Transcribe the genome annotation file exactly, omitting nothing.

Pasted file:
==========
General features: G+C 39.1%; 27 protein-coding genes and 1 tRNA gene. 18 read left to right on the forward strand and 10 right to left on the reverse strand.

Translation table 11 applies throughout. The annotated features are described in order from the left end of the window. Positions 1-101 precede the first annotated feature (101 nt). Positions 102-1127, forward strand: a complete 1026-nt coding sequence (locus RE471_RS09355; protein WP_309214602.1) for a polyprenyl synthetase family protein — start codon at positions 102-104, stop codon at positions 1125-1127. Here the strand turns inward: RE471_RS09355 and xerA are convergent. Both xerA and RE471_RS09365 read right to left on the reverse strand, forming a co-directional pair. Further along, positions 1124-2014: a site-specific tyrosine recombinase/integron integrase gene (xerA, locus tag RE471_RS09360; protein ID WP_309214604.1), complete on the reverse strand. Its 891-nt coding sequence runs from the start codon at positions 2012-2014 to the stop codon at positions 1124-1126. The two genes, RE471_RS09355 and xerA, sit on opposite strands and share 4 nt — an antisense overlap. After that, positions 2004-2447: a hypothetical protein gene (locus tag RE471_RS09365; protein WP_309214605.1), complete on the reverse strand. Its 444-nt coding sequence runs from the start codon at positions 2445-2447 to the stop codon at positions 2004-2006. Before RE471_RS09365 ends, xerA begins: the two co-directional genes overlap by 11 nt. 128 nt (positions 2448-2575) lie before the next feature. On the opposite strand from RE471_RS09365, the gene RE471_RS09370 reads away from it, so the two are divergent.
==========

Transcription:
General features: G+C 39.1%; 27 protein-coding genes and 1 tRNA gene. 18 read left to right on the forward strand and 10 right to left on the reverse strand.

Translation table 11 applies throughout. The annotated features are described in order from the left end of the window. Positions 1-101 precede the first annotated feature (101 nt). Positions 102-1127, forward strand: a complete 1026-nt coding sequence (locus RE471_RS09355; protein WP_309214602.1) for a polyprenyl synthetase family protein — start codon at positions 102-104, stop codon at positions 1125-1127. Here the strand turns inward: RE471_RS09355 and xerA are convergent. Both xerA and RE471_RS09365 read right to left on the reverse strand, forming a co-directional pair. Further along, positions 1124-2014: a site-specific tyrosine recombinase/integron integrase gene (xerA, locus tag RE471_RS09360; protein ID WP_309214604.1), complete on the reverse strand. Its 891-nt coding sequence runs from the start codon at positions 2012-2014 to the stop codon at positions 1124-1126. The two genes, RE471_RS09355 and xerA, sit on opposite strands and share 4 nt — an antisense overlap. After that, positions 2004-2447: a hypothetical protein gene (locus tag RE471_RS09365; protein WP_309214605.1), complete on the reverse strand. Its 444-nt coding sequence runs from the start codon at positions 2445-2447 to the stop codon at positions 2004-2006. Before RE471_RS09365 ends, xerA begins: the two co-directional genes overlap by 11 nt. 128 nt (positions 2448-2575) lie before the next feature. On the opposite strand from RE471_RS09365, the gene RE471_RS09370 reads away from it, so the two are divergent.